The site, long known for storage of auto body frames, is located along W. Capitol Dr., just west of the Canadian Pacific-owned railroad tracks and the recently-sold Century City I industrial building.

The city will unify the land with its other Century City holdings as part of an effort to redevelop the area. Learn how things are going.

Symphony Planning to Move Wall in August

The Common Council’s Zoning, Neighborhoods & Development Committee approved a $3 million funding increase to support the relocation of the rear theater wall at the Grand Warner Theatre and the rebuilding of N. 2nd St.

The Milwaukee Symphony Orchestra is planning to relocate the wall in mid-August to accommodate the conversion of the former movie theater to a music hall. To create a larger stage the wall will be slowly moved eastward 35 feet, as one piece, into N. 2nd St.

Learn why Alderman Robert Bauman criticized We Energies during the meeting.

City Planning W. Burleigh St. Charrette

Healthcare provider Ascension and the City of Milwaukee will each contribute $10,000 to support a UW-Milwaukee led design charrette intended to create a shared vision for the future of W. Burleigh St. A council committee approved the proposal on Tuesday.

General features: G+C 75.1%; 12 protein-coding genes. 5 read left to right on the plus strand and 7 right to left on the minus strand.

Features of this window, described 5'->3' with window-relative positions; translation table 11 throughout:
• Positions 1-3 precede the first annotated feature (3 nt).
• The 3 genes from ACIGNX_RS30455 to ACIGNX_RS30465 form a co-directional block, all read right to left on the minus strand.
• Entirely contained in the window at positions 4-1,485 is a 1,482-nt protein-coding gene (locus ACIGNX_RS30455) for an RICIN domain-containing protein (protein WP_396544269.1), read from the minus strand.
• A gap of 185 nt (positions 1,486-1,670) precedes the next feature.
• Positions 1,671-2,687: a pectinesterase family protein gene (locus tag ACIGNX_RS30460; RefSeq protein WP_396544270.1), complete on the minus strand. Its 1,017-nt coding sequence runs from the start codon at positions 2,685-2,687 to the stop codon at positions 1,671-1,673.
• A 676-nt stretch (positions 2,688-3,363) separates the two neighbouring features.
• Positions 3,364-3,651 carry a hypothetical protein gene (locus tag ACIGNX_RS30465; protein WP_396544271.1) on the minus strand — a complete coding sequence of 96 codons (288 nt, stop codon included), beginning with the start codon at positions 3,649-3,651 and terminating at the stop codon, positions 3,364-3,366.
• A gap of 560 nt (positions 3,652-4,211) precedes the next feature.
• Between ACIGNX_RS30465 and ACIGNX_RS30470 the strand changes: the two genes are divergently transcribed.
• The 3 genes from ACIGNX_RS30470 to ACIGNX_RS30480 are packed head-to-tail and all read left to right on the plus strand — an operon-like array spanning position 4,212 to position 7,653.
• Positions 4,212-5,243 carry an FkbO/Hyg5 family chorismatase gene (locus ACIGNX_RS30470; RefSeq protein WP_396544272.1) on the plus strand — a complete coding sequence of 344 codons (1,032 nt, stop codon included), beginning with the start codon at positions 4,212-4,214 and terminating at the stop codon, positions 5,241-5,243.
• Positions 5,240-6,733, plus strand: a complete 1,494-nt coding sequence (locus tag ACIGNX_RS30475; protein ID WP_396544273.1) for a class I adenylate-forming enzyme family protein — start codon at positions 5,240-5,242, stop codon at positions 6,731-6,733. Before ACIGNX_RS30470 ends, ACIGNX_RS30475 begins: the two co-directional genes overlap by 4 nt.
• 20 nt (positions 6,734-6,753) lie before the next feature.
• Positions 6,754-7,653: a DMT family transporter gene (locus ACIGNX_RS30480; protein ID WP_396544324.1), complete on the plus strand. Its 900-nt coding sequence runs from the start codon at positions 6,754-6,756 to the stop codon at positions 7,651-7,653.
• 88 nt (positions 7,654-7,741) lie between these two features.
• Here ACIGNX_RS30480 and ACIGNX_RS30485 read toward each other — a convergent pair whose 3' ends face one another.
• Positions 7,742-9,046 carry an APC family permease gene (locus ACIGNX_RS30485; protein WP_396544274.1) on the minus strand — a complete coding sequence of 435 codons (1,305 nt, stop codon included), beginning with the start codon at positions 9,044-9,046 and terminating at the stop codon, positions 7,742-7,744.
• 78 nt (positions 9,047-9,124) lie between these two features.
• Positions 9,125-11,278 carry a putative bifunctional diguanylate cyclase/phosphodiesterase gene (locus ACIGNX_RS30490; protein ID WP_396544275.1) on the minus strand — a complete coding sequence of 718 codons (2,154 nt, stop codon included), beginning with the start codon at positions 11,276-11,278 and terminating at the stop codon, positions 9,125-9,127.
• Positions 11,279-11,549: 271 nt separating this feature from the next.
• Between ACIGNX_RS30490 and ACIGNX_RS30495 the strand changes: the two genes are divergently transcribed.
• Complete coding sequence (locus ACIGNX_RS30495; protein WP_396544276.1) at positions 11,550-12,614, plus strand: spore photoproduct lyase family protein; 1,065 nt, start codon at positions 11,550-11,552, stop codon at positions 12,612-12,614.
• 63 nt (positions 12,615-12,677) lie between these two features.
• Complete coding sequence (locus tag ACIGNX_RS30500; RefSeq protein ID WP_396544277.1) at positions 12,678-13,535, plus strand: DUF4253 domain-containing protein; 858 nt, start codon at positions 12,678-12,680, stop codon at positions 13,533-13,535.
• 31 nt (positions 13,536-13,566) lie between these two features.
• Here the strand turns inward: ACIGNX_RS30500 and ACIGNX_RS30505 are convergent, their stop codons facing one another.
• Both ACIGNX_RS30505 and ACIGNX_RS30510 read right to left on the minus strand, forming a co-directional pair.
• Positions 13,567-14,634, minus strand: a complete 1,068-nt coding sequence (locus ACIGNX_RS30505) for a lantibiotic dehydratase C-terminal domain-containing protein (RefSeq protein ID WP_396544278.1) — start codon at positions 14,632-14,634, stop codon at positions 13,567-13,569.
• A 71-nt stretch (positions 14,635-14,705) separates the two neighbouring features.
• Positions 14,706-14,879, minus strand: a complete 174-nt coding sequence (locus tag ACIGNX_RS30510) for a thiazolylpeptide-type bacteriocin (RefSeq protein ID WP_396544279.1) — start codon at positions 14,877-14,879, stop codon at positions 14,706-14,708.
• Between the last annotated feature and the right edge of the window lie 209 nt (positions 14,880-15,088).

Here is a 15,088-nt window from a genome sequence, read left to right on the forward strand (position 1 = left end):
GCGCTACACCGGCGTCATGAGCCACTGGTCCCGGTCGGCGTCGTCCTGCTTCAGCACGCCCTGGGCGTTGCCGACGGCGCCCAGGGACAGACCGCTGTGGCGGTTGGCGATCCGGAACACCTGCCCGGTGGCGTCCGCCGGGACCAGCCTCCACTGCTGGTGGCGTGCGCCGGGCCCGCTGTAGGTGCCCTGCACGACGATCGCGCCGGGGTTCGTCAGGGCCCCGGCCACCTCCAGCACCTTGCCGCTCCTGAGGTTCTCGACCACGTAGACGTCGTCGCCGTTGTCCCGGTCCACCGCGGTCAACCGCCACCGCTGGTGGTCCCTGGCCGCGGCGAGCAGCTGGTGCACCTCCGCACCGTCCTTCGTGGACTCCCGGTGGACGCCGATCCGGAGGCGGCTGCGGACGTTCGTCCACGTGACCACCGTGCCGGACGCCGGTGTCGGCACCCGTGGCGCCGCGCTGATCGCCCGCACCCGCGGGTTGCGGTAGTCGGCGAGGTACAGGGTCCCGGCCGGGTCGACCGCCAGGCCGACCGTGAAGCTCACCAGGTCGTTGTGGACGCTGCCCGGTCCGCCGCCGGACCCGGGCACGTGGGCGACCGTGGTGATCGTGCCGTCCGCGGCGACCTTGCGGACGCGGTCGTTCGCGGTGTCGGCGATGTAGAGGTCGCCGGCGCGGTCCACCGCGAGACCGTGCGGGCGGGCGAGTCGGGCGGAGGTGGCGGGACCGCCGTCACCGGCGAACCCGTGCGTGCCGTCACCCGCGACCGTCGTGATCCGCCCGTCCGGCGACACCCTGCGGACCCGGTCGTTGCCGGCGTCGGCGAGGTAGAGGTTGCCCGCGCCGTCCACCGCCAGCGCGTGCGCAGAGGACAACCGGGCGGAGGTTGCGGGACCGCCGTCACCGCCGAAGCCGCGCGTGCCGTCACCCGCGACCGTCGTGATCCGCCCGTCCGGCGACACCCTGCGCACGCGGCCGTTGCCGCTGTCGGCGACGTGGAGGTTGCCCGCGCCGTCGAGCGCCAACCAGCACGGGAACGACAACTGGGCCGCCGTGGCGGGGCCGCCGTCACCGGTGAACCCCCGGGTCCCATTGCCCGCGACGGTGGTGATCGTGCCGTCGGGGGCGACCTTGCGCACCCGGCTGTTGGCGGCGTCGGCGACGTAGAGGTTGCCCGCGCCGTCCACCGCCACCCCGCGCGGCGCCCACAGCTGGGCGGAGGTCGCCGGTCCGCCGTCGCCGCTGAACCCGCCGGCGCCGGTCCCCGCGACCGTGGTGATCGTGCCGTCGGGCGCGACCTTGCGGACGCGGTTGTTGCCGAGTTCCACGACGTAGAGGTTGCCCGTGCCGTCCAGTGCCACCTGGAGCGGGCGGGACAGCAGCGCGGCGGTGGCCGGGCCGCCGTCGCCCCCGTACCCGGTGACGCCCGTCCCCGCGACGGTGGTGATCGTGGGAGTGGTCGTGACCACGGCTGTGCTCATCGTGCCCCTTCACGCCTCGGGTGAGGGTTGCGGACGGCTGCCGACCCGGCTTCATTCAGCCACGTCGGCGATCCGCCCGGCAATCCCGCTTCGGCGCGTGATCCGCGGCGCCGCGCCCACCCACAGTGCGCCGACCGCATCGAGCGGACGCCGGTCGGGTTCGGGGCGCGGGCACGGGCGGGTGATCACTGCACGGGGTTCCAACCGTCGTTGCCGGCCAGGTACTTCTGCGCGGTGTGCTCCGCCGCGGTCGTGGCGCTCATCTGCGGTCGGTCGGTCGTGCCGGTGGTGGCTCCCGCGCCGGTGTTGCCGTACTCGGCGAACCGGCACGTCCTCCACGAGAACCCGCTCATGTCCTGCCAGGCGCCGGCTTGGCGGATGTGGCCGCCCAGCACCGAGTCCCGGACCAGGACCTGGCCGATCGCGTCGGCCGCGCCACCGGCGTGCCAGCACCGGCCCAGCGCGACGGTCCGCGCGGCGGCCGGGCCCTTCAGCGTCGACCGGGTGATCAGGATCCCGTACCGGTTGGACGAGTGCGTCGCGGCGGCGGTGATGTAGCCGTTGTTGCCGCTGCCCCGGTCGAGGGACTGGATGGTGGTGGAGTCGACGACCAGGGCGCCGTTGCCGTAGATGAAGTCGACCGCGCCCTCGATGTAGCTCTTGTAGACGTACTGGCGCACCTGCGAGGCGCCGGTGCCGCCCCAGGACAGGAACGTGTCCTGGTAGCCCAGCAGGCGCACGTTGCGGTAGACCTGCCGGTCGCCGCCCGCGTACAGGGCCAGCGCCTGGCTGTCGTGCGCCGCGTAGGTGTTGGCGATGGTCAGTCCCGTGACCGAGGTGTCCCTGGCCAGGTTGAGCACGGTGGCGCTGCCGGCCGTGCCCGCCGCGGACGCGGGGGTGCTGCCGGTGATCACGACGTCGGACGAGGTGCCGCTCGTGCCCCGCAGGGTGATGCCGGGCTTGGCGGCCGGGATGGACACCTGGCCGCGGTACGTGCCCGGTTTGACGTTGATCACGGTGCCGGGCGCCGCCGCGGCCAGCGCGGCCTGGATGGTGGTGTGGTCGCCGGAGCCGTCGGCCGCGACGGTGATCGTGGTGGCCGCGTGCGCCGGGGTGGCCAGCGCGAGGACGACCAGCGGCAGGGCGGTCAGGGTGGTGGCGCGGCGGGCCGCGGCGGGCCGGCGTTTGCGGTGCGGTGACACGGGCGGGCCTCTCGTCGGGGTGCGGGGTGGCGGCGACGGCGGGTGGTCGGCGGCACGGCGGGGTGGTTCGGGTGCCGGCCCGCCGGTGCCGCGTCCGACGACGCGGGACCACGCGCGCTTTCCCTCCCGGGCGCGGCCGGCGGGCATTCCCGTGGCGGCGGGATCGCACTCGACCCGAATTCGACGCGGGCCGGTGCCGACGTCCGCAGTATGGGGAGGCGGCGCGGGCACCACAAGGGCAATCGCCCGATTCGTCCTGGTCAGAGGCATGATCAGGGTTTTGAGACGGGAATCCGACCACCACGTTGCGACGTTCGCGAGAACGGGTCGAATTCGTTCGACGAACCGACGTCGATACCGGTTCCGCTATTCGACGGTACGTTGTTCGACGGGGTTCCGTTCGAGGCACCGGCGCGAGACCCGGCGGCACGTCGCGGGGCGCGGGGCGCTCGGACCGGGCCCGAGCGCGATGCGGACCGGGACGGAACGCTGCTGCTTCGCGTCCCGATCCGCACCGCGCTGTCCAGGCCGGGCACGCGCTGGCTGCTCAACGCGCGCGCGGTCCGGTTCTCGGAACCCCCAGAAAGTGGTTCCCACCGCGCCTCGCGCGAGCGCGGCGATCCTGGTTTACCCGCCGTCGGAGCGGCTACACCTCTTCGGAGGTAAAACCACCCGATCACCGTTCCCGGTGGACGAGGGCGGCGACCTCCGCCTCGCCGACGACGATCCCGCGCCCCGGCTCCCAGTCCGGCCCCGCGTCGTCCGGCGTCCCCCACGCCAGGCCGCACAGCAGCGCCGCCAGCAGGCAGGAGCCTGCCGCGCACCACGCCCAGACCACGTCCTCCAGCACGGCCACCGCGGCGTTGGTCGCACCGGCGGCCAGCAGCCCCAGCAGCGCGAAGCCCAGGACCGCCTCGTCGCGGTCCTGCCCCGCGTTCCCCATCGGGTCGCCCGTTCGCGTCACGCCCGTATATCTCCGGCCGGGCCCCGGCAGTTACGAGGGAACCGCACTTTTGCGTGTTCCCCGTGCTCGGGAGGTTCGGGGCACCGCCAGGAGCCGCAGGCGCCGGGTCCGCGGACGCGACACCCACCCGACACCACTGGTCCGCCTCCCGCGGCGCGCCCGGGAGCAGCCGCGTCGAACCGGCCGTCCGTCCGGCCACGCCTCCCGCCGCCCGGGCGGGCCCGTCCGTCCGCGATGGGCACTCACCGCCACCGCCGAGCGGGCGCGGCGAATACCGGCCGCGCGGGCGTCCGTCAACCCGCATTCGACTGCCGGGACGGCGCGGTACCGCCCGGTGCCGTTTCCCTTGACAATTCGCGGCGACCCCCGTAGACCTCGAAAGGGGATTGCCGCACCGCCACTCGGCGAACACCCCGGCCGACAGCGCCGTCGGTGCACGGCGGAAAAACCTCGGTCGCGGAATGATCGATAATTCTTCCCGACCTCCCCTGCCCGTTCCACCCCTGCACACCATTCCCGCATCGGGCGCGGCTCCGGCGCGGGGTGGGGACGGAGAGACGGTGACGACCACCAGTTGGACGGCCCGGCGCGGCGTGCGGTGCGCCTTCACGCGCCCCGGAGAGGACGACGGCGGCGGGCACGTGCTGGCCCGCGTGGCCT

UW-Milwaukee’s Community Design Solutions program, led by Carolyn Esswein, will direct the charrette. The visioning process will examine the corridor from N. Sherman Blvd. to N. 59th St. Ascension’s St. Joseph’s hospital is located in the middle of the study area.

The charrette will be the city’s 12th since 2013 said planning manager Vanessa Koster at a July 18th RACM hearing.

The Story of the Koeffler House

My colleague Michael Horne takes a deep dive into the history of the Yankee Hill double mansion slated for conversion to a boutique hotel. Did you know the building’s owner wanted to demolish it in 1985? Learn more.

The Yards Takes Shape

The shape of The Yards apartment building in Walker’s Point is now clearly visible. When completed in early 2020, the building will contain 87 apartments. The L-shaped building is being constructed on a long-vacant lot at 223 W. Oregon St.

The project is the second Milwaukee project for Linden Street Partners.

See the latest activity at the site.

Secretary Carson Touts New Housing Program

HUD Secretary Ben Carson visited Journey House on Friday morning to announce a new initiative targeting housing assistance for young people aging out of the foster care system. Why Journey House? The organization is a partner in the Clarke Square Apartments project that will include apartments set aside for young adults aging out of foster care.

Through the Foster Youth to Independence Initiative, housing vouchers will be available for young adults who are about to or have recently left the foster care system.

Read or listen to the report from Wisconsin Public Radio.